Unexploded Ordnance

A Coordinated Approach to Detection and Clearance Is Needed Gao ID: NSIAD-95-197 September 20, 1995

During the past two years, casualties caused by antipersonnel landmines have underscored the threat that such munitions pose years after hostilities cease. The death and injuries attributed to these mines have been estimated at 30,000 annually. Many of the victims are civilians, including children. Although land contamination caused by landmines and other unexploded ordnance may appear to be a Third World issue, close inspection suggests that the problem is shared by developed nations as well. This report reviews the extent to which technology offers solutions to worldwide landmine and other unexploded ordnance problems. GAO (1) reviews the extent to which Defense Department and other agency requirements and associated research and development could be applied to clearance problems elsewhere in the world, (2) assesses the ability of existing or foreseeable technologies to detect and clear landmines and other unexploded ordnance, and (3) identified barriers that could impeded the progress or output of such technology.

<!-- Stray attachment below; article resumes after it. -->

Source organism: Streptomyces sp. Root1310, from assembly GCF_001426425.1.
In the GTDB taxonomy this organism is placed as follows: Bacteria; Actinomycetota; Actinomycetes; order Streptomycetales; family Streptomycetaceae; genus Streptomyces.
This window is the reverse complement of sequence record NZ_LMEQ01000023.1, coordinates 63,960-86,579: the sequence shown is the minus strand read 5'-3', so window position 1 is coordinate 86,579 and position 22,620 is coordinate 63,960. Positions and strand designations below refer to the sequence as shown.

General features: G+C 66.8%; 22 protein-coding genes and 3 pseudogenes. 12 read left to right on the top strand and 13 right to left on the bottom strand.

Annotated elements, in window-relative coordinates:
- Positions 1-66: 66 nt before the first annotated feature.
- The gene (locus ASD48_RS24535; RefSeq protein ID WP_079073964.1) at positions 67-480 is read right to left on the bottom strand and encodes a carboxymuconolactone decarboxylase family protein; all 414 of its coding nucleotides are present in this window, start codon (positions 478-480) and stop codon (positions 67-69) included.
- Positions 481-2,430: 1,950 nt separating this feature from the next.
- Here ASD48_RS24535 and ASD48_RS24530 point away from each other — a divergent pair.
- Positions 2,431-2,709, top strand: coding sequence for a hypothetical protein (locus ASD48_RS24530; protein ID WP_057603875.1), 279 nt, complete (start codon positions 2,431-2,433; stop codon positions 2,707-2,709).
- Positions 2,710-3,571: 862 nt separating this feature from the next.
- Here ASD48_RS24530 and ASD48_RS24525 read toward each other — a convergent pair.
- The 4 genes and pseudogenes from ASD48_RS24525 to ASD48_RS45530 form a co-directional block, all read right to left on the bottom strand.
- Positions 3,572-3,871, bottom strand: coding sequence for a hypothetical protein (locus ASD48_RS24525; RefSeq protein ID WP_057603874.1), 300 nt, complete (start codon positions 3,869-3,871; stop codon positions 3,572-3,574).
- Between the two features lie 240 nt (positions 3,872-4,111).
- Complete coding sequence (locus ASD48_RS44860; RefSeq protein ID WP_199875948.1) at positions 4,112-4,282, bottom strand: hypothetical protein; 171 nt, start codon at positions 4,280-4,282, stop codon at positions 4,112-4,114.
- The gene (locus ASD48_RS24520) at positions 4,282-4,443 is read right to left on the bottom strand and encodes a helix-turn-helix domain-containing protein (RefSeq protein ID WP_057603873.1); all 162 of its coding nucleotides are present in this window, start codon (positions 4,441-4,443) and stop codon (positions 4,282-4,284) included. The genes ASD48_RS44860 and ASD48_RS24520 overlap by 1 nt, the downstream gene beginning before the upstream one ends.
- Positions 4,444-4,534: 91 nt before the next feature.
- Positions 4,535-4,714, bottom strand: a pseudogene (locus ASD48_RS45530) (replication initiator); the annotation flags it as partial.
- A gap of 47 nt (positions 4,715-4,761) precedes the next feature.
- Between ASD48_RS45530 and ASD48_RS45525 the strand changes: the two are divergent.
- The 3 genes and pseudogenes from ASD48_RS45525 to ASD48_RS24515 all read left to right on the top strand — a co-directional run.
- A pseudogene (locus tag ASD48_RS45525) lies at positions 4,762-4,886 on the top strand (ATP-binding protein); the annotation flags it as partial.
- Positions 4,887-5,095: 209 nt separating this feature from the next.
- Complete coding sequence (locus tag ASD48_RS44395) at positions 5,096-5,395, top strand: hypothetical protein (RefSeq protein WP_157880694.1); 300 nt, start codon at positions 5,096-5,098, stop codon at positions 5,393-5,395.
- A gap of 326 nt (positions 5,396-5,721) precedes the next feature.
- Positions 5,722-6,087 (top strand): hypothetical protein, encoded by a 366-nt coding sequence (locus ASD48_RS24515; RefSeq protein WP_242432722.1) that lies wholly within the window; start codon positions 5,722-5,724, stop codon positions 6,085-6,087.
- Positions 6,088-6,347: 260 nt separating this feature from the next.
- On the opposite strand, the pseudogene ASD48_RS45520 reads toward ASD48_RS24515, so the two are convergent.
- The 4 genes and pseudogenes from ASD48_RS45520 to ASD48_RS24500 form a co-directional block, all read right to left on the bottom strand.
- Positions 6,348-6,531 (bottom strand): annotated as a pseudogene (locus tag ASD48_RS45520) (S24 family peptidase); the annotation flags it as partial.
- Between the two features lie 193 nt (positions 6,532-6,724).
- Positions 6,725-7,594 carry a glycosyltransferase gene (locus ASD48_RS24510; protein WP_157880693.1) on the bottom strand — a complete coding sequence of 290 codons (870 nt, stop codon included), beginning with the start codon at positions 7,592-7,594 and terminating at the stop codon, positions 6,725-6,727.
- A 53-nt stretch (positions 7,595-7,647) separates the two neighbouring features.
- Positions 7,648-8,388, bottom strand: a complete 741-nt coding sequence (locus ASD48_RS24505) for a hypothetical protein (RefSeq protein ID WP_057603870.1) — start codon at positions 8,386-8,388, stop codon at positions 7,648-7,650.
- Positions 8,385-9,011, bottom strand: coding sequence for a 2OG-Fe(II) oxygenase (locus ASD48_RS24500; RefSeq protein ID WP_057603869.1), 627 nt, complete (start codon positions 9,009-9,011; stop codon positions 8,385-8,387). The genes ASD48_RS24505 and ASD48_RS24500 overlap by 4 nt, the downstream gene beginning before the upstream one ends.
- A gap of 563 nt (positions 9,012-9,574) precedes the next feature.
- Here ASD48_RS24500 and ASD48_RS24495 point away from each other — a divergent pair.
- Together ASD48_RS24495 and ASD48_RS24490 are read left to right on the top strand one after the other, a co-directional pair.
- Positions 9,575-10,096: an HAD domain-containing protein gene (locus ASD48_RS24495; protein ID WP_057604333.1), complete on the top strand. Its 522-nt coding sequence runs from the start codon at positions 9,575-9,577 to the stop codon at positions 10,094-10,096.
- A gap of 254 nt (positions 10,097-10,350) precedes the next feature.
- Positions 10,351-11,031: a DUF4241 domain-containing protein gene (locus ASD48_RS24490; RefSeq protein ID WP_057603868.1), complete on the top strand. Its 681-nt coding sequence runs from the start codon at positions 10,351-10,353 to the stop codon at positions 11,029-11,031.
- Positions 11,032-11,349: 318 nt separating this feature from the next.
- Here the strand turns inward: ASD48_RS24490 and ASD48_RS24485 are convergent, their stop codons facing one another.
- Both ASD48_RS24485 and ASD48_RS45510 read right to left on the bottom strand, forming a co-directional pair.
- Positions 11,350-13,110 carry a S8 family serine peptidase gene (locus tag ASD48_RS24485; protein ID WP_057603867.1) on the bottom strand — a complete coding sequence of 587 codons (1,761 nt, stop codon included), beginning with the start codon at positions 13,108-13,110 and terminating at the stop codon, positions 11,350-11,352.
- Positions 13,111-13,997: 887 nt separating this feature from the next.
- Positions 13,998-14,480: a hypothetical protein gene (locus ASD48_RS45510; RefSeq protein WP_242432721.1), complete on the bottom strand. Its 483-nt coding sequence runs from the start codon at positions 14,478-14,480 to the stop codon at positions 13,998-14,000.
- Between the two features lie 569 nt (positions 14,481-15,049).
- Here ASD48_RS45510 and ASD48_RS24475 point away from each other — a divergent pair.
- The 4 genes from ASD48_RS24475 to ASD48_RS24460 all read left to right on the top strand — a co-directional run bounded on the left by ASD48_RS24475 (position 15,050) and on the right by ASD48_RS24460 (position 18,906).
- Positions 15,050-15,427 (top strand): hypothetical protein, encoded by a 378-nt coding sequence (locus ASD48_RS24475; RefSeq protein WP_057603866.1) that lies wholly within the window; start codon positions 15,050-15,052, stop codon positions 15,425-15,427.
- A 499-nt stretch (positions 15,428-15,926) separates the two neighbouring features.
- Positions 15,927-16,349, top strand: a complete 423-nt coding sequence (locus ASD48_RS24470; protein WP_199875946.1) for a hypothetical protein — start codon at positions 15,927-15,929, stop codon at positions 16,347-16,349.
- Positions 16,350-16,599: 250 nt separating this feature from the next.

GAO found that: (1) U.S. research and development requirements for UXO detection and clearance technology are broader today than they were during the Cold War; (2) the Department of Defense's (DOD) technological efforts have supported countermine operations, for which the main priority is making paths through minefields during combat; (3) U.S. research and development efforts cover a group of near-term and advanced technologies that could increase detection and clearance functions; (4) the most effective clearance techniques are time-consuming, expensive, and labor intensive; (5) the current technologies do not perform well against newer, more advanced munitions; (6) no governmentwide strategy exists to ensure that the most is gained from the various clearance efforts; (7) the technologies available today are inadequate and unable to keep pace with the number of landmines being emplaced annually; and (8) the barriers to technical solutions include the relative ease with which inexpensive improvements in mine designs have outstripped detection and clearance methods, the unique clearance challenges that developing countries pose, and the difficulty in controlling the proliferation of antipersonnel landmines.


Our recommendations from this work are listed below with a Contact for more information. Status will change from "In process" to "Open," "Closed - implemented," or "Closed - not implemented" based on our follow up work.

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